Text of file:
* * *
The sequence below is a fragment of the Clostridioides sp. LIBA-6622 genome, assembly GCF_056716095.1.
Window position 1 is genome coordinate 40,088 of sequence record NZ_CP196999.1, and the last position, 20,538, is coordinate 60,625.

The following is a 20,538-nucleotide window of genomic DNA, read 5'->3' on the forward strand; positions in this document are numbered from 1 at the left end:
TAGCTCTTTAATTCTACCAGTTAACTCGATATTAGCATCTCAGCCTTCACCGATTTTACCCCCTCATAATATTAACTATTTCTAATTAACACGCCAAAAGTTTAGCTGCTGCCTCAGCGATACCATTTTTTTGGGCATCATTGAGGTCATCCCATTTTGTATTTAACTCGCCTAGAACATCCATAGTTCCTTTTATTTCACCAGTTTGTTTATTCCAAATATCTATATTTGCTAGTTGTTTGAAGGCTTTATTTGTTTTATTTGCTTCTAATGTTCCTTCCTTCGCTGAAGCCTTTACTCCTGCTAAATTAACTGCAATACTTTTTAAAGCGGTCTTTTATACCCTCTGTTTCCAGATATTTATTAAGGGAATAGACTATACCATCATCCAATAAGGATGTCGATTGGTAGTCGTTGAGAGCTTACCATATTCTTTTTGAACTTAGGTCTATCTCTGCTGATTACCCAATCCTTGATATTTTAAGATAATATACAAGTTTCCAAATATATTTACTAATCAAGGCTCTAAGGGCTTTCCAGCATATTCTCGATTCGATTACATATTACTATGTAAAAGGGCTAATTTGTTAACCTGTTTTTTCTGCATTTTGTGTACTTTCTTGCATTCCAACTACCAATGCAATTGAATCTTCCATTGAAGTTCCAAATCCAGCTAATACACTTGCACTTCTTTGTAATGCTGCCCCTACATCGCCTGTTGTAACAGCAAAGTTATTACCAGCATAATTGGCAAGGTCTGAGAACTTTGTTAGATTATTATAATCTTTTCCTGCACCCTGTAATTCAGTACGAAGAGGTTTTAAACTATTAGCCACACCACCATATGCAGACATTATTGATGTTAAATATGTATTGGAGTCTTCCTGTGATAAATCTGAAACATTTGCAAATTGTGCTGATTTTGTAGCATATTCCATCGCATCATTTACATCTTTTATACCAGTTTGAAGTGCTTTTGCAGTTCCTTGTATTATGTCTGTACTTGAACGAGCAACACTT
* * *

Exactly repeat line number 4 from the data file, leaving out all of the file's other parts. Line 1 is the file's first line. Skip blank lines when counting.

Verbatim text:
TAGCTCTTTAATTCTACCAGTTAACTCGATATTAGCATCTCAGCCTTCACCGATTTTACCCCCTCATAATATTAACTATTTCTAATTAACACGCCAAAAGTTTAGCTGCTGCCTCAGCGATACCATTTTTTTGGGCATCATTGAGGTCATCCCATTTTGTATTTAACTCGCCTAGAACATCCATAGTTCCTTTTATTTCACCAGTTTGTTTATTCCAAATATCTATATTTGCTAGTTGTTTGAAGGCTTTATTTGTTTTATTTGCTTCTAATGTTCCTTCCTTCGCTGAAGCCTTTACTCCTGCTAAATTAACTGCAATACTTTTTAAAGCGGTCTTTTATACCCTCTGTTTCCAGATATTTATTAAGGGAATAGACTATACCATCATCCAATAAGGATGTCGATTGGTAGTCGTTGAGAGCTTACCATATTCTTTTTGAACTTAGGTCTATCTCTGCTGATTACCCAATCCTTGATATTTTAAGATAATATACAAGTTTCCAAATATATTTACTAATCAAGGCTCTAAGGGCTTTCCAGCATATTCTCGATTCGATTACATATTACTATGTAAAAGGGCTAATTTGTTAACCTGTTTTTTCTGCATTTTGTGTACTTTCTTGCATTCCAACTACCAATGCAATTGAATCTTCCATTGAAGTTCCAAATCCAGCTAATACACTTGCACTTCTTTGTAATGCTGCCCCTACATCGCCTGTTGTAACAGCAAAGTTATTACCAGCATAATTGGCAAGGTCTGAGAACTTTGTTAGATTATTATAATCTTTTCCTGCACCCTGTAATTCAGTACGAAGAGGTTTTAAACTATTAGCCACACCACCATATGCAGACATTATTGATGTTAAATATGTATTGGAGTCTTCCTGTGATAAATCTGAAACATTTGCAAATTGTGCTGATTTTGTAGCATATTCCATCGCATCATTTACATCTTTTATACCAGTTTGAAGTGCTTTTGCAGTTCCTTGTATTATGTCTGTACTTGAACGAGCAACACTT